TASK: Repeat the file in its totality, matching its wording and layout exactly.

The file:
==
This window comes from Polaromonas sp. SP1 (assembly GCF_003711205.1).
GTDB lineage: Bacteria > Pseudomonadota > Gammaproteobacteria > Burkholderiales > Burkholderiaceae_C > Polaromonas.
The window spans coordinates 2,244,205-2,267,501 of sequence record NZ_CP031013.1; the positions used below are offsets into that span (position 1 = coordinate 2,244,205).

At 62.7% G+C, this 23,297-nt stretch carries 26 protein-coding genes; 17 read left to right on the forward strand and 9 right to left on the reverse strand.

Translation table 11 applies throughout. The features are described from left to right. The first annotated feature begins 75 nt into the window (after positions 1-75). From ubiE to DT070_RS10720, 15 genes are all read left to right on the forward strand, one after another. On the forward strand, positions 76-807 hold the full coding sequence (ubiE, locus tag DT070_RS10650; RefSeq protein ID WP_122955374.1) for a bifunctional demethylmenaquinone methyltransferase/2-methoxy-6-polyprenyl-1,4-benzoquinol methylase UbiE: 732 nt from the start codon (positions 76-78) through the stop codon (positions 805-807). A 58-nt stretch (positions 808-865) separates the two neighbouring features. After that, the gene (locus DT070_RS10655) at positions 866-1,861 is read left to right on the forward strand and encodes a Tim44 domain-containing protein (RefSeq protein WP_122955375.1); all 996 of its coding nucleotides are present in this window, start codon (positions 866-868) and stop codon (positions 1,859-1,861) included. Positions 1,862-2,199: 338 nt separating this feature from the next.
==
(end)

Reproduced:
This window comes from Polaromonas sp. SP1 (assembly GCF_003711205.1).
GTDB lineage: Bacteria > Pseudomonadota > Gammaproteobacteria > Burkholderiales > Burkholderiaceae_C > Polaromonas.
The window spans coordinates 2,244,205-2,267,501 of sequence record NZ_CP031013.1; the positions used below are offsets into that span (position 1 = coordinate 2,244,205).

At 62.7% G+C, this 23,297-nt stretch carries 26 protein-coding genes; 17 read left to right on the forward strand and 9 right to left on the reverse strand.

Translation table 11 applies throughout. The features are described from left to right. The first annotated feature begins 75 nt into the window (after positions 1-75). From ubiE to DT070_RS10720, 15 genes are all read left to right on the forward strand, one after another. On the forward strand, positions 76-807 hold the full coding sequence (ubiE, locus tag DT070_RS10650; RefSeq protein ID WP_122955374.1) for a bifunctional demethylmenaquinone methyltransferase/2-methoxy-6-polyprenyl-1,4-benzoquinol methylase UbiE: 732 nt from the start codon (positions 76-78) through the stop codon (positions 805-807). A 58-nt stretch (positions 808-865) separates the two neighbouring features. After that, the gene (locus DT070_RS10655) at positions 866-1,861 is read left to right on the forward strand and encodes a Tim44 domain-containing protein (RefSeq protein WP_122955375.1); all 996 of its coding nucleotides are present in this window, start codon (positions 866-868) and stop codon (positions 1,859-1,861) included. Positions 1,862-2,199: 338 nt separating this feature from the next.